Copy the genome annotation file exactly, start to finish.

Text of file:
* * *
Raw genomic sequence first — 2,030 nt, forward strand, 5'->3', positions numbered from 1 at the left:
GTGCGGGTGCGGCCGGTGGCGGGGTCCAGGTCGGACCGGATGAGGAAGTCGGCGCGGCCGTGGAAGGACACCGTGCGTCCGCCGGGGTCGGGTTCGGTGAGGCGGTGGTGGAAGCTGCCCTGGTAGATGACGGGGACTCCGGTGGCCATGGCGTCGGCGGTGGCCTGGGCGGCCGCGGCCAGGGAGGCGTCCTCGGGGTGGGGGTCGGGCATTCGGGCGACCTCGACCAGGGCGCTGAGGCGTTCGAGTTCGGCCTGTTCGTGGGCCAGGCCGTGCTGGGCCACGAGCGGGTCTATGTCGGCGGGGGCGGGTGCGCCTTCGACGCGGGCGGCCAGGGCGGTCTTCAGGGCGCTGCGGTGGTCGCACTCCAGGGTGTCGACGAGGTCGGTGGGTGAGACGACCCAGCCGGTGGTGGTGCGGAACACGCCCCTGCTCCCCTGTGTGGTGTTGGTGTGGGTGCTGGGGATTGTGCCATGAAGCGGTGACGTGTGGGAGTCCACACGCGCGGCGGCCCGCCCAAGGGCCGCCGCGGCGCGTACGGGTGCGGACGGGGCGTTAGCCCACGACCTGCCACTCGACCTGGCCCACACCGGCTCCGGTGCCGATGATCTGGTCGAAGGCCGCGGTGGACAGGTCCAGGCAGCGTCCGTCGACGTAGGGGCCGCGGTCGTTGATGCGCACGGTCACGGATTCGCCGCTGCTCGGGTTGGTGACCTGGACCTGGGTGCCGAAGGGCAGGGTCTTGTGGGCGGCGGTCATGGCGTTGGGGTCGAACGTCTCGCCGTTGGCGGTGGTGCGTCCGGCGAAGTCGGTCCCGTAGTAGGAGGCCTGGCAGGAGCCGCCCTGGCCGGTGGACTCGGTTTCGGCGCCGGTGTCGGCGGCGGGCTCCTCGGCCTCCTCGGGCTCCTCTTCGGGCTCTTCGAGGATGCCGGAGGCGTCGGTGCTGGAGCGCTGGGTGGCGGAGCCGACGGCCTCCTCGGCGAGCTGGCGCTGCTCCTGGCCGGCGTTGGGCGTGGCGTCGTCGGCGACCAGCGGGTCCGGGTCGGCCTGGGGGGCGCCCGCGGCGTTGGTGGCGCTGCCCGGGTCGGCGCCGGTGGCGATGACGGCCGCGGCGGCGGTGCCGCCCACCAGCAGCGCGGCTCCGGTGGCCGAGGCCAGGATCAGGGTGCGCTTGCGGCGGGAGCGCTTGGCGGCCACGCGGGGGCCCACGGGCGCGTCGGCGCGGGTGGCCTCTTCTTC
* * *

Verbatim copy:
Raw genomic sequence first — 2,030 nt, forward strand, 5'->3', positions numbered from 1 at the left:
GTGCGGGTGCGGCCGGTGGCGGGGTCCAGGTCGGACCGGATGAGGAAGTCGGCGCGGCCGTGGAAGGACACCGTGCGTCCGCCGGGGTCGGGTTCGGTGAGGCGGTGGTGGAAGCTGCCCTGGTAGATGACGGGGACTCCGGTGGCCATGGCGTCGGCGGTGGCCTGGGCGGCCGCGGCCAGGGAGGCGTCCTCGGGGTGGGGGTCGGGCATTCGGGCGACCTCGACCAGGGCGCTGAGGCGTTCGAGTTCGGCCTGTTCGTGGGCCAGGCCGTGCTGGGCCACGAGCGGGTCTATGTCGGCGGGGGCGGGTGCGCCTTCGACGCGGGCGGCCAGGGCGGTCTTCAGGGCGCTGCGGTGGTCGCACTCCAGGGTGTCGACGAGGTCGGTGGGTGAGACGACCCAGCCGGTGGTGGTGCGGAACACGCCCCTGCTCCCCTGTGTGGTGTTGGTGTGGGTGCTGGGGATTGTGCCATGAAGCGGTGACGTGTGGGAGTCCACACGCGCGGCGGCCCGCCCAAGGGCCGCCGCGGCGCGTACGGGTGCGGACGGGGCGTTAGCCCACGACCTGCCACTCGACCTGGCCCACACCGGCTCCGGTGCCGATGATCTGGTCGAAGGCCGCGGTGGACAGGTCCAGGCAGCGTCCGTCGACGTAGGGGCCGCGGTCGTTGATGCGCACGGTCACGGATTCGCCGCTGCTCGGGTTGGTGACCTGGACCTGGGTGCCGAAGGGCAGGGTCTTGTGGGCGGCGGTCATGGCGTTGGGGTCGAACGTCTCGCCGTTGGCGGTGGTGCGTCCGGCGAAGTCGGTCCCGTAGTAGGAGGCCTGGCAGGAGCCGCCCTGGCCGGTGGACTCGGTTTCGGCGCCGGTGTCGGCGGCGGGCTCCTCGGCCTCCTCGGGCTCCTCTTCGGGCTCTTCGAGGATGCCGGAGGCGTCGGTGCTGGAGCGCTGGGTGGCGGAGCCGACGGCCTCCTCGGCGAGCTGGCGCTGCTCCTGGCCGGCGTTGGGCGTGGCGTCGTCGGCGACCAGCGGGTCCGGGTCGGCCTGGGGGGCGCCCGCGGCGTTGGTGGCGCTGCCCGGGTCGGCGCCGGTGGCGATGACGGCCGCGGCGGCGGTGCCGCCCACCAGCAGCGCGGCTCCGGTGGCCGAGGCCAGGATCAGGGTGCGCTTGCGGCGGGAGCGCTTGGCGGCCACGCGGGGGCCCACGGGCGCGTCGGCGCGGGTGGCCTCTTCTTC